This city is starting to rumble.
There is word that the verdict on Officer Darren Wilson will be released next week. There are rumors of what the implications will be on St. Louis.
Rumors fly of planned buses of people coming in to destroy, of organized looting, vandalism, and targeted people groups.
Whatever comes in the next few weeks, know that there is more to the story than you will hear in the news.
There are groups across the city that are gathering regularly to work through a long history of segregation and racism. There are churches that live on the lines of racial divides and do the long, hard work of reconciliation regularly.
In my community, there is an organization called the “Alliance for Interracial Dignity.” It began in 2012, recognizing that there was a need for talks and healing.
They exist for “bringing communities together by learning from our collective past, challenging the racial status quo and building strong community.”
I’ve sat in church basements or meeting rooms with them as we discussed some emotionally charged issues. We watched a film on “White Privilege” together and sat in groups of mixed skin tones discussing our unique and collective experiences.
There is a strength and grace in people willing to meet together to learn from each other. It’s messy and it’s beautiful.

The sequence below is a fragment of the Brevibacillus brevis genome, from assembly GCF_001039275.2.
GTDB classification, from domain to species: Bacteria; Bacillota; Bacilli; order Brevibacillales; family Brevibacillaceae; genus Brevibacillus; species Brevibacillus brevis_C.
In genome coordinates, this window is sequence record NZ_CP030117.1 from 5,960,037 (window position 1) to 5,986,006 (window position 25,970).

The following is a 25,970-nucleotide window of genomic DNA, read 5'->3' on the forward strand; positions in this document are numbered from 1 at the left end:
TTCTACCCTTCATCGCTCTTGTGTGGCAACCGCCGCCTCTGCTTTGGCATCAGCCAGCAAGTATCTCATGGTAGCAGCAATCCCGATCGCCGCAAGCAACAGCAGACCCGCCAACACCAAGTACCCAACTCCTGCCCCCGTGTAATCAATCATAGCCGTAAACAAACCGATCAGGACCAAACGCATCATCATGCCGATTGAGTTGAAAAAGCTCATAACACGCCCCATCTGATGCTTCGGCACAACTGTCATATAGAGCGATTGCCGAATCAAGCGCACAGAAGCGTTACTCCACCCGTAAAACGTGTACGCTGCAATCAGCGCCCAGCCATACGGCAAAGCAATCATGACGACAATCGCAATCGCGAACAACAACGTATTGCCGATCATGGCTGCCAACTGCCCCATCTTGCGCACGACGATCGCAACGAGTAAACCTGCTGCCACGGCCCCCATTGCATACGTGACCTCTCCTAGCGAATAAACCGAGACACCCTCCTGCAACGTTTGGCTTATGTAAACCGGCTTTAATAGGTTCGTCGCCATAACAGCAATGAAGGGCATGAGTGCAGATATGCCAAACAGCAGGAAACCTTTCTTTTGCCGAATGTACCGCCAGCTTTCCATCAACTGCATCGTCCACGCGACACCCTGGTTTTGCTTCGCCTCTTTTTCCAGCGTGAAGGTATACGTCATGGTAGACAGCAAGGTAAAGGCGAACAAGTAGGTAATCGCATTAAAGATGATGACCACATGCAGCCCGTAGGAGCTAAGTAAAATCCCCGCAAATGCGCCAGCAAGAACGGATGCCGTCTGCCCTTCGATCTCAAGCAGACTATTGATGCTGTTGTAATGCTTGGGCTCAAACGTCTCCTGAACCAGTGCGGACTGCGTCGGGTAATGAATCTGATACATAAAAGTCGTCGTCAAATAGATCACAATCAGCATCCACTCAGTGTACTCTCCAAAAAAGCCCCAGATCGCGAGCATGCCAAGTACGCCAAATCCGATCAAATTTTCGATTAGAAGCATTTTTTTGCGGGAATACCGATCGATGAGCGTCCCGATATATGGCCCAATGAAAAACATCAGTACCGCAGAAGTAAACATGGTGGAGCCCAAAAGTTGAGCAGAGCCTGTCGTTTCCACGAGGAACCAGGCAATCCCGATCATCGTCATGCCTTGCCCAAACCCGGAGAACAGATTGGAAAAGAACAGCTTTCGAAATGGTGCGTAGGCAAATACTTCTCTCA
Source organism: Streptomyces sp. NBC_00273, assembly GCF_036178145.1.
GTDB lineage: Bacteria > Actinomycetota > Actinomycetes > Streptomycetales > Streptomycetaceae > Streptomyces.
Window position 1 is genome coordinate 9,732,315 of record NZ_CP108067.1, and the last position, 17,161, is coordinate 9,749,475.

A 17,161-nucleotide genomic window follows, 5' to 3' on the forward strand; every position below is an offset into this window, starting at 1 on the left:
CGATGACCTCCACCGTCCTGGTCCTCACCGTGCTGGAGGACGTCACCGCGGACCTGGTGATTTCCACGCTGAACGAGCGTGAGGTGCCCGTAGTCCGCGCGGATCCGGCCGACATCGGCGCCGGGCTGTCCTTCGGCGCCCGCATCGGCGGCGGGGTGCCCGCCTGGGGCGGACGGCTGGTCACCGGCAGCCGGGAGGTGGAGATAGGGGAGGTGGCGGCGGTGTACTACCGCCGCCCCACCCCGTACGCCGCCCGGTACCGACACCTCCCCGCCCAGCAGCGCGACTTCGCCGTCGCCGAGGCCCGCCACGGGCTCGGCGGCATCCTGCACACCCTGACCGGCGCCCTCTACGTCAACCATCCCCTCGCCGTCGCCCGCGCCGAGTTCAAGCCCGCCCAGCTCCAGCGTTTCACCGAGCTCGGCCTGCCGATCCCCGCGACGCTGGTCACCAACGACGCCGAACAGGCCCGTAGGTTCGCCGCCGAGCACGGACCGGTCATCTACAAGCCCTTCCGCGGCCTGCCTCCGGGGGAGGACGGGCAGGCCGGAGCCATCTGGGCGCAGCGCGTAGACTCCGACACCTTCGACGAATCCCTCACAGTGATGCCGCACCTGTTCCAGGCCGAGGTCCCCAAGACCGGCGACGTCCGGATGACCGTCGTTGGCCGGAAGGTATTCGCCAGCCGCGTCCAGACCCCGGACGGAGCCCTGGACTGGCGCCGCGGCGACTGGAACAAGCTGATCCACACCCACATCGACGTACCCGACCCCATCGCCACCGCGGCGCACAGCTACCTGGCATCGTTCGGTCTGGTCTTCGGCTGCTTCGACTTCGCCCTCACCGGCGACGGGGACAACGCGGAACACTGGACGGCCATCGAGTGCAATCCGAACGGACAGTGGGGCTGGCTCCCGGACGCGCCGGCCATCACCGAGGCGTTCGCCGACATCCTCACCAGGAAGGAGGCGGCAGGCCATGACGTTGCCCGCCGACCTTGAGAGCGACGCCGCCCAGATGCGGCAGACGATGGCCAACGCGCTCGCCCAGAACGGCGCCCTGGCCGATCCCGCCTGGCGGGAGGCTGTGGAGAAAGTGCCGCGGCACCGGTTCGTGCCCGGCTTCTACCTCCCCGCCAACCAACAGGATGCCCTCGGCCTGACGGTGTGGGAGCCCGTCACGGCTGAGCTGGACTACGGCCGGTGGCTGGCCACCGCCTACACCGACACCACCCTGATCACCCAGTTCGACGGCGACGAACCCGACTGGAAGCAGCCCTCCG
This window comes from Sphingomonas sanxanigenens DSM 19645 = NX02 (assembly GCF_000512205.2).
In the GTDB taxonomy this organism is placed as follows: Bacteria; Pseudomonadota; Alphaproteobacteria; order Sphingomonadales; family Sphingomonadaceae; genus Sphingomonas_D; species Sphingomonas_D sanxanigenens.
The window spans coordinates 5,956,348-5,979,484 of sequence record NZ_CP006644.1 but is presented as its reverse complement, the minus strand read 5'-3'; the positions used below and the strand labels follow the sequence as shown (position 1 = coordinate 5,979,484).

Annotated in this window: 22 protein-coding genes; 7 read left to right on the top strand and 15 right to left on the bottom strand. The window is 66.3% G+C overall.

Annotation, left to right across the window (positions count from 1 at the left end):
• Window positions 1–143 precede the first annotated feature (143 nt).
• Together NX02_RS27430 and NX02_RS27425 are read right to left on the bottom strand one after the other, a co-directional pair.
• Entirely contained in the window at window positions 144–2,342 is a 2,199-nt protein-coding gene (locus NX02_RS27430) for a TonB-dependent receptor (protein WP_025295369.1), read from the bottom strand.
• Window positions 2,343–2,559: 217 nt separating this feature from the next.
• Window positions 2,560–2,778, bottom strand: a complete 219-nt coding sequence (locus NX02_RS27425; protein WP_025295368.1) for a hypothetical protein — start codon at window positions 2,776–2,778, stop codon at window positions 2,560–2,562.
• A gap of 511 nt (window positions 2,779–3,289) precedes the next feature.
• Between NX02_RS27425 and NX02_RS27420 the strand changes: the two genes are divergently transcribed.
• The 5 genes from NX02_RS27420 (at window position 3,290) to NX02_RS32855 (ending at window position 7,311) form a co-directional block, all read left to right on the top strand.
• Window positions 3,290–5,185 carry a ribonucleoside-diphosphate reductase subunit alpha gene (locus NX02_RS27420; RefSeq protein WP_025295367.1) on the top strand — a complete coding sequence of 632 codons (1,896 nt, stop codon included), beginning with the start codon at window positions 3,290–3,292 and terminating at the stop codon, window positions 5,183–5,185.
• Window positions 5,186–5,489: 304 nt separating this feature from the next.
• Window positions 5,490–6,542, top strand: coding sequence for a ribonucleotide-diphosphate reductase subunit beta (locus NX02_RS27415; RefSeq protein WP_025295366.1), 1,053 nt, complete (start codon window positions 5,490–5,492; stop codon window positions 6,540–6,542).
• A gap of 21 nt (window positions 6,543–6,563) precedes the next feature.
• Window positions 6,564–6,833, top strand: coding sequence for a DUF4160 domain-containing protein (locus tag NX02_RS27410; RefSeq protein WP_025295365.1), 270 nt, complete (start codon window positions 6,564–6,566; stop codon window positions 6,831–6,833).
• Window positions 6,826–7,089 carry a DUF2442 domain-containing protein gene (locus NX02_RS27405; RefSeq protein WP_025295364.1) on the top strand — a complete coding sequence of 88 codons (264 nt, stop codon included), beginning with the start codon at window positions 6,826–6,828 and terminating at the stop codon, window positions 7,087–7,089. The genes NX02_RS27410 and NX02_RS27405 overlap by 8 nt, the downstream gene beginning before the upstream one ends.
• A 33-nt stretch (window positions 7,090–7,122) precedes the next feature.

We are talking community members of all races and life experiences sitting together.
There are community leaders and police officers who care and are involved.
I listened the last time we met as an African American community member told the story of the way her son had been treated disrespectfully by a police officer simply for driving in her neighborhood.
Then watch as a leader in that Police department handed her his contact information and vowed to work alongside her to bring justice and healing into that situation.
It’s slow. It’s real people, flesh and blood, sitting alongside each other and telling stories, learning different perspectives, and putting down their guards.
My son interrupted me a while ago, because he really wanted to sing me a song he learned at church. It was perfect and I think I will end with his song:
“My God is so Big
So strong and so mighty,
There’s nothing my God cannot do.”